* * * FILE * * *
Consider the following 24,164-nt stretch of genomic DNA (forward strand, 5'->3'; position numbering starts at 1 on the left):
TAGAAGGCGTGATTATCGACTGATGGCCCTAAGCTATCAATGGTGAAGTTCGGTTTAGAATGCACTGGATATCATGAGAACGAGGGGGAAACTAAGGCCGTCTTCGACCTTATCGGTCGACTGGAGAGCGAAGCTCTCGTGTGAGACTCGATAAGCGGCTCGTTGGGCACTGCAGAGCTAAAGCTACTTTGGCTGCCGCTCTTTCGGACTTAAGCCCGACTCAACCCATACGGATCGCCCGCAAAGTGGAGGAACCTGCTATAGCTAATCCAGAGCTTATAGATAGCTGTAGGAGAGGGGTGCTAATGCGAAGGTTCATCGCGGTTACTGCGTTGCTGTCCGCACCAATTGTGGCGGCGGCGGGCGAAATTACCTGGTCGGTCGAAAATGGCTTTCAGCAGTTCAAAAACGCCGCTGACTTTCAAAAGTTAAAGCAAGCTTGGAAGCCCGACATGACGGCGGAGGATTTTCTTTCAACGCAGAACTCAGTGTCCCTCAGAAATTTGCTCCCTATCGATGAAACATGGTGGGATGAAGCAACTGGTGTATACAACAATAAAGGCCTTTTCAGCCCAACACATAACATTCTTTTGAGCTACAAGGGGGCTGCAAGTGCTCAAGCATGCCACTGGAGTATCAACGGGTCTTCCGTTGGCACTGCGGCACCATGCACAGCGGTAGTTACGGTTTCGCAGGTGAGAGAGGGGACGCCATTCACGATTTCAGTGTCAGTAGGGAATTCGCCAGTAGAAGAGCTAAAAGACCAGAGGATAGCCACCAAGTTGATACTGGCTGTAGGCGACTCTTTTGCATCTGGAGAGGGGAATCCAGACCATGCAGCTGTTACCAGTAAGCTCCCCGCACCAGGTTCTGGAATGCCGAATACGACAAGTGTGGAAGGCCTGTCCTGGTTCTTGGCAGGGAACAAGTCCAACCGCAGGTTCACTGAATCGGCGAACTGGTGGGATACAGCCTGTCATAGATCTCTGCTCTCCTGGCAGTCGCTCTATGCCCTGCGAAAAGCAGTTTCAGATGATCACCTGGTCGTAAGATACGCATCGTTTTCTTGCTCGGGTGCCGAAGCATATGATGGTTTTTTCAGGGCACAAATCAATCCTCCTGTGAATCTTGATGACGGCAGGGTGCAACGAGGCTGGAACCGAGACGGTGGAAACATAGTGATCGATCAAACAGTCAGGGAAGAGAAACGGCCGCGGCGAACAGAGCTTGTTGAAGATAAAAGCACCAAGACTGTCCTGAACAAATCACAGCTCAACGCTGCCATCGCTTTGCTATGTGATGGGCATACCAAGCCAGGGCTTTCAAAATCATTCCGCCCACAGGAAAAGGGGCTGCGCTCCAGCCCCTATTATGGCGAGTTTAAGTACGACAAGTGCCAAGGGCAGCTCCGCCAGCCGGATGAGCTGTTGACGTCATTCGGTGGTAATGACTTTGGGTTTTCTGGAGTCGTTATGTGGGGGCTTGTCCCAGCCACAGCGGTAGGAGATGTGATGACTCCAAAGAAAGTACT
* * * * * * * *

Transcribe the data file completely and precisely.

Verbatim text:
Consider the following 24,164-nt stretch of genomic DNA (forward strand, 5'->3'; position numbering starts at 1 on the left):
TAGAAGGCGTGATTATCGACTGATGGCCCTAAGCTATCAATGGTGAAGTTCGGTTTAGAATGCACTGGATATCATGAGAACGAGGGGGAAACTAAGGCCGTCTTCGACCTTATCGGTCGACTGGAGAGCGAAGCTCTCGTGTGAGACTCGATAAGCGGCTCGTTGGGCACTGCAGAGCTAAAGCTACTTTGGCTGCCGCTCTTTCGGACTTAAGCCCGACTCAACCCATACGGATCGCCCGCAAAGTGGAGGAACCTGCTATAGCTAATCCAGAGCTTATAGATAGCTGTAGGAGAGGGGTGCTAATGCGAAGGTTCATCGCGGTTACTGCGTTGCTGTCCGCACCAATTGTGGCGGCGGCGGGCGAAATTACCTGGTCGGTCGAAAATGGCTTTCAGCAGTTCAAAAACGCCGCTGACTTTCAAAAGTTAAAGCAAGCTTGGAAGCCCGACATGACGGCGGAGGATTTTCTTTCAACGCAGAACTCAGTGTCCCTCAGAAATTTGCTCCCTATCGATGAAACATGGTGGGATGAAGCAACTGGTGTATACAACAATAAAGGCCTTTTCAGCCCAACACATAACATTCTTTTGAGCTACAAGGGGGCTGCAAGTGCTCAAGCATGCCACTGGAGTATCAACGGGTCTTCCGTTGGCACTGCGGCACCATGCACAGCGGTAGTTACGGTTTCGCAGGTGAGAGAGGGGACGCCATTCACGATTTCAGTGTCAGTAGGGAATTCGCCAGTAGAAGAGCTAAAAGACCAGAGGATAGCCACCAAGTTGATACTGGCTGTAGGCGACTCTTTTGCATCTGGAGAGGGGAATCCAGACCATGCAGCTGTTACCAGTAAGCTCCCCGCACCAGGTTCTGGAATGCCGAATACGACAAGTGTGGAAGGCCTGTCCTGGTTCTTGGCAGGGAACAAGTCCAACCGCAGGTTCACTGAATCGGCGAACTGGTGGGATACAGCCTGTCATAGATCTCTGCTCTCCTGGCAGTCGCTCTATGCCCTGCGAAAAGCAGTTTCAGATGATCACCTGGTCGTAAGATACGCATCGTTTTCTTGCTCGGGTGCCGAAGCATATGATGGTTTTTTCAGGGCACAAATCAATCCTCCTGTGAATCTTGATGACGGCAGGGTGCAACGAGGCTGGAACCGAGACGGTGGAAACATAGTGATCGATCAAACAGTCAGGGAAGAGAAACGGCCGCGGCGAACAGAGCTTGTTGAAGATAAAAGCACCAAGACTGTCCTGAACAAATCACAGCTCAACGCTGCCATCGCTTTGCTATGTGATGGGCATACCAAGCCAGGGCTTTCAAAATCATTCCGCCCACAGGAAAAGGGGCTGCGCTCCAGCCCCTATTATGGCGAGTTTAAGTACGACAAGTGCCAAGGGCAGCTCCGCCAGCCGGATGAGCTGTTGACGTCATTCGGTGGTAATGACTTTGGGTTTTCTGGAGTCGTTATGTGGGGGCTTGTCCCAGCCACAGCGGTAGGAGATGTGATGACTCCAAAGAAAGTACT